For 80 years, this organization has remained strong, and despite a down economy, its footprint continues to grow. Alexandria, Minn.-based Henry’s Foods ties its roots back to 1929 when founder Henry Eidsvold took on a dairy route that stretched around parts of rural Minnesota. From there, he began to sell candy, and eventually he began to offer cigars and cigarettes to his customers too.
Throughout the decades since, Henry’s Foods has undergone many changes. Today, the company operates as a wholesaler, delivering an assortment of products to retailers across parts of Minnesota, North Dakota, and South Dakota. With a staff of 160 employees, the business generates approximately $150 million in annual revenues.
“Throughout the 1990s, there was an explosion in the c-store arena, and we concentrated heavily on the foodservice end of it, primarily focusing on convenience store delis, mom-and-pop cafés, and bar and tavern businesses,” said Brian Eidsvold, vice president of Henry’s Foods.
Since that time, Henry’s Foods has continued to grow, and its team has concentrated on three main markets: candy and tobacco, grocery, and foodservice. With that trio of products, the company can supply convenience stores with everything they need, and the range gives the company a leg up in terms of buying power.
Although the retail industry is one of the hardest hit by the current economic climate, Eidsvold said Henry’s Foods hasn’t been negatively impacted. “Although people are starting to cut back on their finances, the products we’re selling are generally the last things people cut back on, considering we deliver their tobacco, their morning cup of coffee, and their mid-afternoon candy bar or energy drink,” Eidsvold said.
“These things are a relatively minor expense, and they’re the last to get cut during a recession,” he added. “When people are stressed, as they are now, they’re actually less likely to give up their crutches—whether that’s alcohol, tobacco, or caffeine.”
Henry’s Foods’ infrastructure consists of just a single warehouse, but through a virtual product program, Eidsvold and his team can offer their customers a product assortment that exceeds the physical capacity they can store inhouse. According to Eidsvold, the program is set up primarily for produce, milk, and grocery products but is also used, to a lesser extent, for restaurant equipment and supplies like plates, glasses, and ladles.
“Essentially, the program allows us to offer everything to our customers in a seamless manner,” he said. “For example, there’s no way we could possibly carry all of the produce items our customers want, so we partner with a Minneapolis organization called H. Brooks & Company. As a result, we can offer all of their products to our customers.”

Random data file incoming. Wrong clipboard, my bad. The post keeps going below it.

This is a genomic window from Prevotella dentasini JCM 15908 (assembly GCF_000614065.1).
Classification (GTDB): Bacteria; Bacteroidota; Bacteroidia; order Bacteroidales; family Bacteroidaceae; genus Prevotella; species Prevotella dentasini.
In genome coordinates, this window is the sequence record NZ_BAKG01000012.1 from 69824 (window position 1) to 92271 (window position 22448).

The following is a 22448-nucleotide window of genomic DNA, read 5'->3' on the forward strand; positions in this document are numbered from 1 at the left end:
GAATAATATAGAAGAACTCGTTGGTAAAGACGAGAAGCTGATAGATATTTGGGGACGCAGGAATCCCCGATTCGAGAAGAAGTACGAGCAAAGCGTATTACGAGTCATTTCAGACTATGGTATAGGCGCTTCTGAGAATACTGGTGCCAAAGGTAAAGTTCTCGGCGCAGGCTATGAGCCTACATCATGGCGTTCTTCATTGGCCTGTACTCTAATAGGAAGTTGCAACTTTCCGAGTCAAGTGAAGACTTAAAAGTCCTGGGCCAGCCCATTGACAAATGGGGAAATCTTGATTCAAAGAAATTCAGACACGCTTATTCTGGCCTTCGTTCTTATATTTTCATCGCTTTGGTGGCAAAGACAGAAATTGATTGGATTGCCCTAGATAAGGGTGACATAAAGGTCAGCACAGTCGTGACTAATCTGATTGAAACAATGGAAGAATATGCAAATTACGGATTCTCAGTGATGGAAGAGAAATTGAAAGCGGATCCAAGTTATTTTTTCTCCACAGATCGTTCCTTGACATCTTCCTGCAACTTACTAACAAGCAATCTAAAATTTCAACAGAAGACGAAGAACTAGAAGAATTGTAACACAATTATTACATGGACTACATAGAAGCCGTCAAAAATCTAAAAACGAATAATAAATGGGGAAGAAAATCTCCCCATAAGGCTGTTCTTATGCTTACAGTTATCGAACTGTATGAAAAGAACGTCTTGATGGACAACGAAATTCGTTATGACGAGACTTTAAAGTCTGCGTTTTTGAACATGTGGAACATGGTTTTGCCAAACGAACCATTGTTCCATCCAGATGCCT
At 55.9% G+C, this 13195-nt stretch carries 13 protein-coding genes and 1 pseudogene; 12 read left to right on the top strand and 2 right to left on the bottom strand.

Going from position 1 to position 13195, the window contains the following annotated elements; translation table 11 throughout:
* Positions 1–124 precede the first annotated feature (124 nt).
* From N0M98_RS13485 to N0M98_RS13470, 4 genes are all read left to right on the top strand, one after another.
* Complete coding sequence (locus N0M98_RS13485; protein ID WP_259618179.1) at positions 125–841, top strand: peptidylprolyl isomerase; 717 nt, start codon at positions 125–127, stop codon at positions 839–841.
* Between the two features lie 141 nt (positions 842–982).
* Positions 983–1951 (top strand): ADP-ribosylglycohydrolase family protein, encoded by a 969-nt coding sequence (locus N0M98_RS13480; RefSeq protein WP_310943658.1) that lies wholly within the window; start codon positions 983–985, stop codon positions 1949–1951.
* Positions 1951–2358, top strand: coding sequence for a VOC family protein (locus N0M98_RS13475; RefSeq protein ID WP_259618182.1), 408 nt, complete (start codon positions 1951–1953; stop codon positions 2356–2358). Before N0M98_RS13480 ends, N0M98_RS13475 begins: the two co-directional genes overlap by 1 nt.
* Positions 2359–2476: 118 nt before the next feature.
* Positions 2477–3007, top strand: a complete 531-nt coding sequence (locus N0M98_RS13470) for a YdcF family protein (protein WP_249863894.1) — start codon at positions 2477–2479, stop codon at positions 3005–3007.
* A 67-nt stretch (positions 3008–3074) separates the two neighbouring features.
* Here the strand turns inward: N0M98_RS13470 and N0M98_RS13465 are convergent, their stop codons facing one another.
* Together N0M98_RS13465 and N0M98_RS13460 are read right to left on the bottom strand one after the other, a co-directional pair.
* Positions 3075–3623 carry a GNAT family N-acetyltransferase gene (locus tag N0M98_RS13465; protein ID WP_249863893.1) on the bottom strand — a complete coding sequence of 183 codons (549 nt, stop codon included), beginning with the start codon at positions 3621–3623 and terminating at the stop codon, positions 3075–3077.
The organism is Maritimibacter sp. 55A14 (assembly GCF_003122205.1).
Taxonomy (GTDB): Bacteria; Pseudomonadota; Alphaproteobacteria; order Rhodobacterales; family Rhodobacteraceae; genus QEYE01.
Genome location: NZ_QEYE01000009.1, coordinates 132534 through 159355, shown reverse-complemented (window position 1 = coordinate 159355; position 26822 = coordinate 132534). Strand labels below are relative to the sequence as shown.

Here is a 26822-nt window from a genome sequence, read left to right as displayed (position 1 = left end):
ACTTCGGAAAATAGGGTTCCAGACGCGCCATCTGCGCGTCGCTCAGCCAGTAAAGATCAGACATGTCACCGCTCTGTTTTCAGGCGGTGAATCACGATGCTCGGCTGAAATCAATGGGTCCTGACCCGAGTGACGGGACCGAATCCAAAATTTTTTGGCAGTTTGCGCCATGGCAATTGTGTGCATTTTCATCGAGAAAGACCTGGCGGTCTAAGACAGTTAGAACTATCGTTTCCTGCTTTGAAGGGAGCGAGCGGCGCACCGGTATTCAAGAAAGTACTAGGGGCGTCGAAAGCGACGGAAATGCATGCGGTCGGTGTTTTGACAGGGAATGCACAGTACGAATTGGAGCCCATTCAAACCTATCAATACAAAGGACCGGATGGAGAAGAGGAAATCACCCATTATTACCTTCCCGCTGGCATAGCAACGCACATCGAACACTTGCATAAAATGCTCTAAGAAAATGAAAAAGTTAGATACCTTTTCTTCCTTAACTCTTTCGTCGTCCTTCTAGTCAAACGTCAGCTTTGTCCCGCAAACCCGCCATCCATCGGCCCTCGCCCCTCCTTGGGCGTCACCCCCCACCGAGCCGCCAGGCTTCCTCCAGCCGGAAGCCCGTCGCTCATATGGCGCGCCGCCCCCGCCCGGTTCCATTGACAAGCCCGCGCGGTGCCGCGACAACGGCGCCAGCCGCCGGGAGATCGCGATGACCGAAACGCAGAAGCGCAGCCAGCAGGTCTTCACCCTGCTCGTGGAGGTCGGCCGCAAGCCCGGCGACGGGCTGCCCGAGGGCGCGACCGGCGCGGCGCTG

When a Henry’s Foods customer orders a product that isn’t housed at the Alexandria warehouse, Eidsvold and his team process the order and send it over to the appropriate partner company. The product is then shipped to the Henry’s Foods facility and subsequently delivered to the customer in a timely manner.
“This is great for us and for our customers because although we may not carry a product in our warehouse, they still have easy access to it, and we can deliver in good time,” Eidsvold said. “We first introduced this in the grocery arena in early 2008, and then we added milk during the summer and produce in summer 2009.”
In terms of physical investments, the team at Henry’s Foods has recently expanded the space in its Alexandria warehouse. “We built a mezzanine in the cooler, which essentially doubled our picking slots. It was a fairly substantial investment, but it has turned out really well.”
In addition, the organization plans to build a kitchen/meeting room area in the coming months. The new area will allow Henry’s Foods to prepare food onsite and hold demonstrations for existing and prospective customers in the foodservice realm. It will also serve as an area where manufacturers can visit to present new items to Eidsvold and his team.
“Right now, our situation isn’t ideal. We don’t have an area like this, so once this is finished, it’ll be a great asset,” Eidsvold said, noting Henry’s Foods has also invested in IT in recent years.
Among other things, the organization has introduced a handheld device that allows its grocery and convenience store customers easy access to specific product information. “In the past, we offered our customers a handheld unit that allowed them to scan items as they walked up and down the aisles of their stores, but that’s essentially all the devices did,” Eidsvold explained. “Now, we’ve invested in units that perform other actions.”
With the new technology, when a customer scans an item, he or she can see the date they last ordered it and its price, among other things. Customers can also use the units to design plan-o-grams and keep track of inventory, even for items they don’t purchase from Henry’s Foods.
“I think what sets us apart is the breadth of products we offer,” Eidsvold said. “Often, in small towns in rural Minnesota, there are only a handful of businesses in an area. There are only one or two convenience stores, bars, and cafés, and we are capable of going there and servicing all of those accounts. It makes delivery much more economical.”
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